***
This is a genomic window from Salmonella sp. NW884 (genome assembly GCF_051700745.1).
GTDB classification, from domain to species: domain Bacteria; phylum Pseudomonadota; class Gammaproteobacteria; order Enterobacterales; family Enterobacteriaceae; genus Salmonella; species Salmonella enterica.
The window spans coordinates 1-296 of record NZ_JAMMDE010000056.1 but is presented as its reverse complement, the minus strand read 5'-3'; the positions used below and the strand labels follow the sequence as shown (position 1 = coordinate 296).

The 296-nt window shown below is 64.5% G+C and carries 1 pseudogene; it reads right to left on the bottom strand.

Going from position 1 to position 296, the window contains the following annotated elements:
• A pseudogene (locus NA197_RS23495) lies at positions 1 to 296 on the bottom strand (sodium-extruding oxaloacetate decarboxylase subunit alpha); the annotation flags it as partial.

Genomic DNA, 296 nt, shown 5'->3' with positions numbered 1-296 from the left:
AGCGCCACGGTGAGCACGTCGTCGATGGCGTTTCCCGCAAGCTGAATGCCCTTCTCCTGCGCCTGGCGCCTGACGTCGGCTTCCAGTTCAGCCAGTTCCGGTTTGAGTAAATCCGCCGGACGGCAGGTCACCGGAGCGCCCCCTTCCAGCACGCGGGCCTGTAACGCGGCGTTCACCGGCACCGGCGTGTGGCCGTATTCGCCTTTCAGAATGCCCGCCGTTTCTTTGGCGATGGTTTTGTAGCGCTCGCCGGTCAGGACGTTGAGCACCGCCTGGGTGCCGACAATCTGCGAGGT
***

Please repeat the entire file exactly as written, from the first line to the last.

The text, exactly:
This is a genomic window from Salmonella sp. NW884 (genome assembly GCF_051700745.1).
GTDB classification, from domain to species: domain Bacteria; phylum Pseudomonadota; class Gammaproteobacteria; order Enterobacterales; family Enterobacteriaceae; genus Salmonella; species Salmonella enterica.
The window spans coordinates 1-296 of record NZ_JAMMDE010000056.1 but is presented as its reverse complement, the minus strand read 5'-3'; the positions used below and the strand labels follow the sequence as shown (position 1 = coordinate 296).

The 296-nt window shown below is 64.5% G+C and carries 1 pseudogene; it reads right to left on the bottom strand.

Going from position 1 to position 296, the window contains the following annotated elements:
• A pseudogene (locus NA197_RS23495) lies at positions 1 to 296 on the bottom strand (sodium-extruding oxaloacetate decarboxylase subunit alpha); the annotation flags it as partial.

Genomic DNA, 296 nt, shown 5'->3' with positions numbered 1-296 from the left:
AGCGCCACGGTGAGCACGTCGTCGATGGCGTTTCCCGCAAGCTGAATGCCCTTCTCCTGCGCCTGGCGCCTGACGTCGGCTTCCAGTTCAGCCAGTTCCGGTTTGAGTAAATCCGCCGGACGGCAGGTCACCGGAGCGCCCCCTTCCAGCACGCGGGCCTGTAACGCGGCGTTCACCGGCACCGGCGTGTGGCCGTATTCGCCTTTCAGAATGCCCGCCGTTTCTTTGGCGATGGTTTTGTAGCGCTCGCCGGTCAGGACGTTGAGCACCGCCTGGGTGCCGACAATCTGCGAGGT